Evaluating boar semen

Evaluating boar semen is important for making sure the quality and quantity of the sample is satisfactory.

Evaluation of boar semen is rarely needed in small, within-herd AI programs where undiluted semen is used within hours (especially if the boar has a successful impregnation record).

However, if the boar has not previously provided semen, or if the semen is going to be diluted, then evaluating semen viability can be useful.


  • Volume is measured in a warm (34°C), dry calibrated flask.
  • Volume is usually 100–500mL (large volumes do not necessarily contain more sperm than smaller volumes).

When used undiluted, the volume determines the number of inseminations possible from each collection. The volume of semen per insemination is 50–100mL.


  • Observing motility is the best way of estimating semen quality.
  • Observing motility is not necessary for obviously fertile boars (unless dilution is required for inseminating a large number of sows).

To determine motility, place a sample on a warm slide (30–35°C) immediately after collection and under the low power lens (x50) of a microscope.

A typical 'wave' motion and movement of individual spermatozoa are both indications of good quality semen, whereas 'clumping' and weak motility indicates a poor quality sample. Motility depends on the volume of each fraction collected—higher motility and wave motion is detected in the sperm-rich (second phase) fraction, whereas accessory fluids dilute the semen (resulting in weak motility).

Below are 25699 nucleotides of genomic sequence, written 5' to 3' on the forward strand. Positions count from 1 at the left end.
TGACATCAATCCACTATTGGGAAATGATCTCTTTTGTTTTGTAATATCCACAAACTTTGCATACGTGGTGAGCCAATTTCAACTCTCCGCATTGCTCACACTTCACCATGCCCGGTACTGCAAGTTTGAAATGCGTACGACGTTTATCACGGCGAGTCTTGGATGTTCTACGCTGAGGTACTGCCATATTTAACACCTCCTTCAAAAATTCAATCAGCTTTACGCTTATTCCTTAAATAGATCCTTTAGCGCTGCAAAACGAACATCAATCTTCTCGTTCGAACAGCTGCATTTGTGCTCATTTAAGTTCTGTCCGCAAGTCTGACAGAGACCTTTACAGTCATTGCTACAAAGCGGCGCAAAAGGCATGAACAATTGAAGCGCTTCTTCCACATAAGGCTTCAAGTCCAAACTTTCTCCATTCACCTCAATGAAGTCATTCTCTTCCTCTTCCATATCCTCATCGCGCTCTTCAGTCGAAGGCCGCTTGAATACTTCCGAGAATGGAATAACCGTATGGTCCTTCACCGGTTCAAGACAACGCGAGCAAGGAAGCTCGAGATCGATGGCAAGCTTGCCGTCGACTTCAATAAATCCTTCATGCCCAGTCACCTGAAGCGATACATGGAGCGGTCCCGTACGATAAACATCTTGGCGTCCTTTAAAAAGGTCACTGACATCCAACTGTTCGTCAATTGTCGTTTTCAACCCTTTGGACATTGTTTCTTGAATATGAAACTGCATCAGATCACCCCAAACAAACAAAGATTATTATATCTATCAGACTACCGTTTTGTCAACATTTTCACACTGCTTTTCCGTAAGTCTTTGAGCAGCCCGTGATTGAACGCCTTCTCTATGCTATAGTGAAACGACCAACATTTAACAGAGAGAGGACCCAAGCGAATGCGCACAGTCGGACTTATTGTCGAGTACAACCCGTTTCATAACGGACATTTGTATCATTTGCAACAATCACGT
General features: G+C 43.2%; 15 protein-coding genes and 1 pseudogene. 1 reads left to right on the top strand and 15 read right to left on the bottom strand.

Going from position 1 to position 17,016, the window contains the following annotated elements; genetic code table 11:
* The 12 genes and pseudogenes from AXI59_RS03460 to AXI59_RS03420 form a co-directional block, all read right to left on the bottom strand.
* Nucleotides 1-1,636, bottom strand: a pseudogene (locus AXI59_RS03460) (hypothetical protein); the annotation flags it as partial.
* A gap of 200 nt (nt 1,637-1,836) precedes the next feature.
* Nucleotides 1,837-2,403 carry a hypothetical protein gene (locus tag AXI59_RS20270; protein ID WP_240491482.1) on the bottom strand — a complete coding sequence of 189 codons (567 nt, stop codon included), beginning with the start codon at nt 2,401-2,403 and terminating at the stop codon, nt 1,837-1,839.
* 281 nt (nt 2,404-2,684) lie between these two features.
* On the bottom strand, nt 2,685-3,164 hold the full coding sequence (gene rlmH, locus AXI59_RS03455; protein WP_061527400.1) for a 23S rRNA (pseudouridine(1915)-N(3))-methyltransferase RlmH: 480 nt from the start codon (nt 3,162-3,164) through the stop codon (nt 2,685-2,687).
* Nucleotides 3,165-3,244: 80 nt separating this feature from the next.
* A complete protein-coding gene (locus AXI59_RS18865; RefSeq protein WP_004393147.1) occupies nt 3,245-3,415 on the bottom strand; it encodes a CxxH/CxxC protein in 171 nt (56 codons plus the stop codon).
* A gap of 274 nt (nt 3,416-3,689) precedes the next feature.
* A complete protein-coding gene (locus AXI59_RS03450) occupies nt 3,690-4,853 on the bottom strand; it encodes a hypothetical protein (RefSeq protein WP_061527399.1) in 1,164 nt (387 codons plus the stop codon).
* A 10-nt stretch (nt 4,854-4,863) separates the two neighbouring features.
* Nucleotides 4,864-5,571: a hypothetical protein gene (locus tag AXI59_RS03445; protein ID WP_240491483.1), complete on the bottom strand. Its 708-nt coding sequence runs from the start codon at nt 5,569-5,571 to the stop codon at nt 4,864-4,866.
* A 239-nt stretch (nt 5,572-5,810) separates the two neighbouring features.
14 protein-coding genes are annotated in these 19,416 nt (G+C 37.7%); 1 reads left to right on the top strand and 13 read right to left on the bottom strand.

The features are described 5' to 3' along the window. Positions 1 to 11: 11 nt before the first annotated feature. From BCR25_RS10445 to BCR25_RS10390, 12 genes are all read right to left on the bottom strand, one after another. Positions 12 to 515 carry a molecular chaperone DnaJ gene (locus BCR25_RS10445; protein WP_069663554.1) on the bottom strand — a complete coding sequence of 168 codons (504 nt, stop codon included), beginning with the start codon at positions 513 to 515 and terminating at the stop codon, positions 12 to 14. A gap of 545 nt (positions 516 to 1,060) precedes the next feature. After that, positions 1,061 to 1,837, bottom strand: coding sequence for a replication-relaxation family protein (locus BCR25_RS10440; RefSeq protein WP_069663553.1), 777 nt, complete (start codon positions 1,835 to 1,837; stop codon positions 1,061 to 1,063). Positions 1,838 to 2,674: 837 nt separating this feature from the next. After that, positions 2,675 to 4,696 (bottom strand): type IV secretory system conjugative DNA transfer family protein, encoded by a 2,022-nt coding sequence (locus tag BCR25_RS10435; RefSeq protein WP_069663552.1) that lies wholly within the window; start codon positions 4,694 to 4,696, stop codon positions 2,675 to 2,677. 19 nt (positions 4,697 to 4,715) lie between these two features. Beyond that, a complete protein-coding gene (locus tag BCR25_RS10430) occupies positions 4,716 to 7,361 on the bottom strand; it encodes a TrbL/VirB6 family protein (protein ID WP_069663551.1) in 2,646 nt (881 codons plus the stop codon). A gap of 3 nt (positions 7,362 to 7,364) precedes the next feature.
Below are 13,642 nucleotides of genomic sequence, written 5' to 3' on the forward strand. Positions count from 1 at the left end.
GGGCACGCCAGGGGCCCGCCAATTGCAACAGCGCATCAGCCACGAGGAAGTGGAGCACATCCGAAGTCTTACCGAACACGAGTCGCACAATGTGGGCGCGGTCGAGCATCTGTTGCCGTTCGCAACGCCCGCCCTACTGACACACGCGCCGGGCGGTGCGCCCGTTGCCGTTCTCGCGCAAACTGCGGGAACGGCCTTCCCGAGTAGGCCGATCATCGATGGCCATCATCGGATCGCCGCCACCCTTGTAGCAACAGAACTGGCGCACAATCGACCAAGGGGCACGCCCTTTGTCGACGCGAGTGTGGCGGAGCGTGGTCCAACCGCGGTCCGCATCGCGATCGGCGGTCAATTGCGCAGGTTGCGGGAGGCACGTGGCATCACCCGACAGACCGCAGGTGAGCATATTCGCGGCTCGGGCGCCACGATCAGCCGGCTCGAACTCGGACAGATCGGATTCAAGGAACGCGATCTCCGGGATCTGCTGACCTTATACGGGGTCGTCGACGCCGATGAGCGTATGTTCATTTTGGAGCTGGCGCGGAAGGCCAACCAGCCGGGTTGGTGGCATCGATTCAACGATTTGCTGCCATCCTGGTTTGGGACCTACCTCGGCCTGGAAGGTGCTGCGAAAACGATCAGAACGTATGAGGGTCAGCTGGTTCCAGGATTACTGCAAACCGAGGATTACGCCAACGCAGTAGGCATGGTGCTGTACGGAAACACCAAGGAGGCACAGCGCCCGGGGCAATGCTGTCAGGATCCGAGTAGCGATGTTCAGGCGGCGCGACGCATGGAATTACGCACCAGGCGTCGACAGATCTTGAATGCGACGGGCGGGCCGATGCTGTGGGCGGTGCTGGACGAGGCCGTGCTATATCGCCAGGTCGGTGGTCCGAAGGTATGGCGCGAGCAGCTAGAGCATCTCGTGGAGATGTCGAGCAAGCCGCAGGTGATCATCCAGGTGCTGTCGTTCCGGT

• Accurate estimates are needed only when high dilution rates are used at artificial breeding centres.
  • Density depends on the volume of post-sperm faction collected.
  • Density varies from 100–500 million spermatozoa per mL (60–80 billion sperm are present in a normal ejaculation.
  • Estimates of dead and abnormal spermatozoa are normally only performed at artificial breeding centres.
  • Abnormalities include detached heads, bent and returned tails, broken tails, and twin heads or tails.
  • Instruments such as the hemocytometer and the spectrophotometer help determine semen density.


The presence of immature spermatozoa (which show protoplasmic droplets on their tails) indicates that a boar has been overworked. If the total abnormalities detected in a sample are less than 25%, then the quality of the semen is classified as 'satisfactory'.

Measure to manage

Record the results of all measurements to enable collection and processing procedures to be reviewed, evaluated and improved.